"That's when I stopped helping and got the authorities," reasoned Machler. "The blood wasn't from him. I'm pretty sure he killed a guy."

We also had a hero – the headliner – the foot stompin', guitar thrashin', one-man band from San Marcos, ol' Scott H. Biram. He took us on this ride and brought out stellar crowds every night. While he'd rather me tell you he's a crazy motherfucker who doesn't give a shit, the truth is he's one of the most interesting, thoughtful, and genuine musicians I've ever met. When Machler's close friend died and we drove all night to get him to the funeral, Biram wrote him a meaningful verse about losing old friends while making new ones.

Late one night in Florida, Biram and I sat out on a dock pickin' old bluegrass and folk tunes my uncles taught me when I was a kid. At the next show, he announced: "I made a new friend. His name's Kevin Curtin and he wears muttonchops, but he doesn't eat pork chops. Anyway, he likes Woody Guthrie a lot, so I want to do this song for him."

I'll remember that version of the great migrant workers' ode "Pastures of Plenty" for a long time.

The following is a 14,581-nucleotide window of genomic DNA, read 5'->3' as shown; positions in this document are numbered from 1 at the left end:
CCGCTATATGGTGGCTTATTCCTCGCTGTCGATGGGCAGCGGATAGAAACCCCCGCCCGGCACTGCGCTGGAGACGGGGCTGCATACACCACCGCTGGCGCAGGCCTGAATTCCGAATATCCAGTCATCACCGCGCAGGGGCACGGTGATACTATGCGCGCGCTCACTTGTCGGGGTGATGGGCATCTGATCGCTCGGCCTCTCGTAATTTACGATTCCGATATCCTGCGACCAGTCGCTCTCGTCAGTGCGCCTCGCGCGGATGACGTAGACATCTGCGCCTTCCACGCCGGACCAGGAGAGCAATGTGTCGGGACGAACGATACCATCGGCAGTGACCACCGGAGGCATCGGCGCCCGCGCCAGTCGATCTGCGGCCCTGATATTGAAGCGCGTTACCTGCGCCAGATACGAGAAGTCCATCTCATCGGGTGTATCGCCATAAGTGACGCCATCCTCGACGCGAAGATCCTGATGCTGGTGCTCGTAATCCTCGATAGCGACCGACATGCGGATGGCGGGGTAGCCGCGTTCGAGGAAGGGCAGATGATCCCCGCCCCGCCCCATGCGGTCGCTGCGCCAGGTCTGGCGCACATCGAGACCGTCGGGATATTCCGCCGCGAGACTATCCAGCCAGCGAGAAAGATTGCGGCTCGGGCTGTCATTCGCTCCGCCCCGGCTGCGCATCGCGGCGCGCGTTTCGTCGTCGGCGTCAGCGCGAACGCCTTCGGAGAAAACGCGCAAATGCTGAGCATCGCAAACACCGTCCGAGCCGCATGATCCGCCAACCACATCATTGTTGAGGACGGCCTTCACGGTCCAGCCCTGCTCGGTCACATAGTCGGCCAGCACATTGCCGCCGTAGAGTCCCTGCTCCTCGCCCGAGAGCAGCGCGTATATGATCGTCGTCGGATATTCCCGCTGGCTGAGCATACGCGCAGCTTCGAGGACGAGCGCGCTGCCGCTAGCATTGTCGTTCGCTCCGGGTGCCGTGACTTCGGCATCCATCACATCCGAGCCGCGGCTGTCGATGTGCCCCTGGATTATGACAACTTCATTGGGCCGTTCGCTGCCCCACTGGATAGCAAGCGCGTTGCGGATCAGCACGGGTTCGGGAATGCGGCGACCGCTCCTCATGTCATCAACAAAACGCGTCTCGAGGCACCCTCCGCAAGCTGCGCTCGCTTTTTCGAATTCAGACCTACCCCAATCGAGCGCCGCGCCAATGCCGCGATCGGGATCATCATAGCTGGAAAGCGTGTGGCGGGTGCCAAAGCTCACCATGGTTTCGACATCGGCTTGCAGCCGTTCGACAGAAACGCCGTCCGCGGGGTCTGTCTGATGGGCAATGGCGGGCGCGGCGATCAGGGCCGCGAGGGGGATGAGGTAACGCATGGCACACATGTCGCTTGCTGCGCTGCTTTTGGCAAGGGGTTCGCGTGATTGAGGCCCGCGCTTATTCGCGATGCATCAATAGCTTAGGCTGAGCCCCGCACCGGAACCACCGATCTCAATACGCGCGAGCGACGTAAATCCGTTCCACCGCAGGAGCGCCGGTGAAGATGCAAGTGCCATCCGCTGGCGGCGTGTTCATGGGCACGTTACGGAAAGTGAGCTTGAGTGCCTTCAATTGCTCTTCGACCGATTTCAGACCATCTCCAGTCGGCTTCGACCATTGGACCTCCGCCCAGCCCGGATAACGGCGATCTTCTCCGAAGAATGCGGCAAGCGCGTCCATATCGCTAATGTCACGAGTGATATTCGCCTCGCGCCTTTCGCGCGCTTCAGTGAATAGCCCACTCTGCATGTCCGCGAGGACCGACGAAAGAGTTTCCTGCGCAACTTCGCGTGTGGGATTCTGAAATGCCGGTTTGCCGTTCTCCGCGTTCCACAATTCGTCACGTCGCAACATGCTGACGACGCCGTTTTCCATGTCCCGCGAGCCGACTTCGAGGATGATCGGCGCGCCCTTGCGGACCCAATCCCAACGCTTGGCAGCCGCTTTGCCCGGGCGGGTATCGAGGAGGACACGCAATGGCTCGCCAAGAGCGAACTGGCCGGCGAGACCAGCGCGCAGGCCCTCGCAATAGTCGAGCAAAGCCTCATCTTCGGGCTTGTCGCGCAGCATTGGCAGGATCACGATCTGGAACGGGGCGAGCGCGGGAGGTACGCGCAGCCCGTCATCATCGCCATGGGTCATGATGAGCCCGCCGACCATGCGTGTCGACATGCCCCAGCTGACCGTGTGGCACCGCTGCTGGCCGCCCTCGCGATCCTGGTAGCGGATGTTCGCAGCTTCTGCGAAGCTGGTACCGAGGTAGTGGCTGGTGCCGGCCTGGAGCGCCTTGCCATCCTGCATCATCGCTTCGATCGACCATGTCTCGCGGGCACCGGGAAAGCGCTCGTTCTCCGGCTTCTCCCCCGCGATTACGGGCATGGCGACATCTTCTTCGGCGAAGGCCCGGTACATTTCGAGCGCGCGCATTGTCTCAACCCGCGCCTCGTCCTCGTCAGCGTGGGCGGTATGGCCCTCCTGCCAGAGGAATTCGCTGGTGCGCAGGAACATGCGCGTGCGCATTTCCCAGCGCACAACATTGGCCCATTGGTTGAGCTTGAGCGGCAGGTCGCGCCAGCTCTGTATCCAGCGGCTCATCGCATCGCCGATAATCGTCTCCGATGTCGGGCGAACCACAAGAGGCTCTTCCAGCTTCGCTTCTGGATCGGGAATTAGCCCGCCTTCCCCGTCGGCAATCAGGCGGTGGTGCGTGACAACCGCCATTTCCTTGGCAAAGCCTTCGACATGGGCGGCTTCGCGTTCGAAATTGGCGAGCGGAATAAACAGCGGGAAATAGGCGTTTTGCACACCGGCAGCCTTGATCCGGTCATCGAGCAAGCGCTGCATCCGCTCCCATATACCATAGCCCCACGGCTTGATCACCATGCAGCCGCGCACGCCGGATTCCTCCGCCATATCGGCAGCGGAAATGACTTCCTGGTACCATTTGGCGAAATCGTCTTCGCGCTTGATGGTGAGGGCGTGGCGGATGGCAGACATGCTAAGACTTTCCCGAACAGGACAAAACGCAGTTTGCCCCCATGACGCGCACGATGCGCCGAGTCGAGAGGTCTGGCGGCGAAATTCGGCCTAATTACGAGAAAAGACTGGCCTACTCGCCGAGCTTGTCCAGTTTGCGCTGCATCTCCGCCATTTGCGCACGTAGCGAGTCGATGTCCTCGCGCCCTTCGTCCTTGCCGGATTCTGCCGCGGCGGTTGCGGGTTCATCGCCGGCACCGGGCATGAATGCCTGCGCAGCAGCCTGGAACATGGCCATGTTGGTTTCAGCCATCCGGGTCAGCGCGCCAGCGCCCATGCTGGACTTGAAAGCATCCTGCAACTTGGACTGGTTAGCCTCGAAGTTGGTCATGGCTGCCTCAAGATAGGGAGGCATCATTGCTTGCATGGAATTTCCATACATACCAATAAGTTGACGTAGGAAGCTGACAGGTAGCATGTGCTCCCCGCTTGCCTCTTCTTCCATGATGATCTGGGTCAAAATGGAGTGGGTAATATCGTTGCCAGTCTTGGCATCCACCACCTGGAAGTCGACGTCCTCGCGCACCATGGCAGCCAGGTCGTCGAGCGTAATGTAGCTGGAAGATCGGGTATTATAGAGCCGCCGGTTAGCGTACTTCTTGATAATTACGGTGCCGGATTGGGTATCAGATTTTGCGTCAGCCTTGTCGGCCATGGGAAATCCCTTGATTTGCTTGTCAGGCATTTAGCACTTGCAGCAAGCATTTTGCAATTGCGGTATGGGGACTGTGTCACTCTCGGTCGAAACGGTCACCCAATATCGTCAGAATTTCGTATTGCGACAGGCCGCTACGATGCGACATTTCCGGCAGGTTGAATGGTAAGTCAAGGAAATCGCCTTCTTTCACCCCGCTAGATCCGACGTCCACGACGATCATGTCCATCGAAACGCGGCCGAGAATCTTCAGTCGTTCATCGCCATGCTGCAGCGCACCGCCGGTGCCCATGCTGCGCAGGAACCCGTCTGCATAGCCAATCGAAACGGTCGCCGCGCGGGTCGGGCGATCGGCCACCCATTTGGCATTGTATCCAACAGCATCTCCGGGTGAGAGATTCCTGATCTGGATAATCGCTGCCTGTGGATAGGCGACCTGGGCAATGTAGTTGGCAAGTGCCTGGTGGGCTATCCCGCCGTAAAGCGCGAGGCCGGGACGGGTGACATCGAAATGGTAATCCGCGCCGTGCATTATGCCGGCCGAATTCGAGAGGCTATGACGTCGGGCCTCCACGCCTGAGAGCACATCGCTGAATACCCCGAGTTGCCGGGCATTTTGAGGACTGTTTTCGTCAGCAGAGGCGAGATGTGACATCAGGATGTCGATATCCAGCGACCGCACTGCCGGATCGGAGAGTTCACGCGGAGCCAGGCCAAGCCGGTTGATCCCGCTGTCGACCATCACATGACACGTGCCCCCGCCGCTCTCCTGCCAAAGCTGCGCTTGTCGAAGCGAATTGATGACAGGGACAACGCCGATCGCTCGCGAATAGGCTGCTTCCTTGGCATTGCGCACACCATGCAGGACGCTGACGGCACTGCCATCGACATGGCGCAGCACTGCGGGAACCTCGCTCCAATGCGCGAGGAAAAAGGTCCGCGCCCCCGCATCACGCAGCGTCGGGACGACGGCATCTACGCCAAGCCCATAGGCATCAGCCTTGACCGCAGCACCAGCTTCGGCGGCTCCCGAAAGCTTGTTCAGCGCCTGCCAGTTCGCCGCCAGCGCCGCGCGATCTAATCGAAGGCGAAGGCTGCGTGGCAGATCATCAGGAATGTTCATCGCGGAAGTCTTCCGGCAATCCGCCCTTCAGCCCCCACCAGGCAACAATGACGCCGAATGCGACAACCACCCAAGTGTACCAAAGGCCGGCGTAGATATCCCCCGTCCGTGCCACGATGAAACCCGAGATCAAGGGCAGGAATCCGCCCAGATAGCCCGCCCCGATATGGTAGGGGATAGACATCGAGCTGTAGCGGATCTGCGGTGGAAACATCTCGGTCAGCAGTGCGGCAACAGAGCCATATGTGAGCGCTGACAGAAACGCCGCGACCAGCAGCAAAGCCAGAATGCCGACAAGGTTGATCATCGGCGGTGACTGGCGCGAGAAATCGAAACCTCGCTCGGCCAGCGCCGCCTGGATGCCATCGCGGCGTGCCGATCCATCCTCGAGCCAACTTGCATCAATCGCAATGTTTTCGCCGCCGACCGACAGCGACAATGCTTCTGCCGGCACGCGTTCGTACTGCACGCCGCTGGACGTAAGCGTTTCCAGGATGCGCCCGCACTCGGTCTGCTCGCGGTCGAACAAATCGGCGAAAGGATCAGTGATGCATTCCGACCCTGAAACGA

Early in the tour, Biram told us: "When you're on tour in the South, it's a good idea to keep a Bible on the dashboard. When a cop pulls you over, he'll see it and say, 'You boys have a good day!'"

Love Boat: Chase Maclaskey and Mike Harmeier
Love Boat: Chase Maclaskey and Mike Harmeier (Courtesy of Mike Harmeier)

I found a Bible the Gideons left in our hotel, so I tossed it on the dash. We didn't get pulled over so I don't know if it would have helped, but it's still there and it sure looks funny next to a bust of Robert E. Lee and four types of rubber dog shit.

Barge to Hell

"I spent seven days looking at nothing but the water. When we landed, I was just so glad to see earth," acknowledges Mike Harmeier.

The frontman for local honky-tonk saviors Mike & the Moonpies was left stranded in the Gulf of Mexico with 4,200 others after the Triumph cruise ship went idle midvoyage. Harmeier, who was vacationing with his new fiancée, said the passengers weren't aware of any fire until "Alpha team to engine room fire!" came over the loudspeaker – at which point they started grabbing life jackets. "I never thought I was going to die," reports Harmeier, even though he could smell smoke and the boat was leaning heavily starboard. "I just thought I was going to be stuck in a lifeboat in the Gulf."

Instead, he was stuck on a massive cruise ship for five more days without power, waiting in line for hours to snag bread and fruit with the stench of sewage in the air. The singer/guitarist laughed recalling a British-accented female on the intercom announcing that people should urinate in the showers and defecate in red, plastic, hazardous waste bags.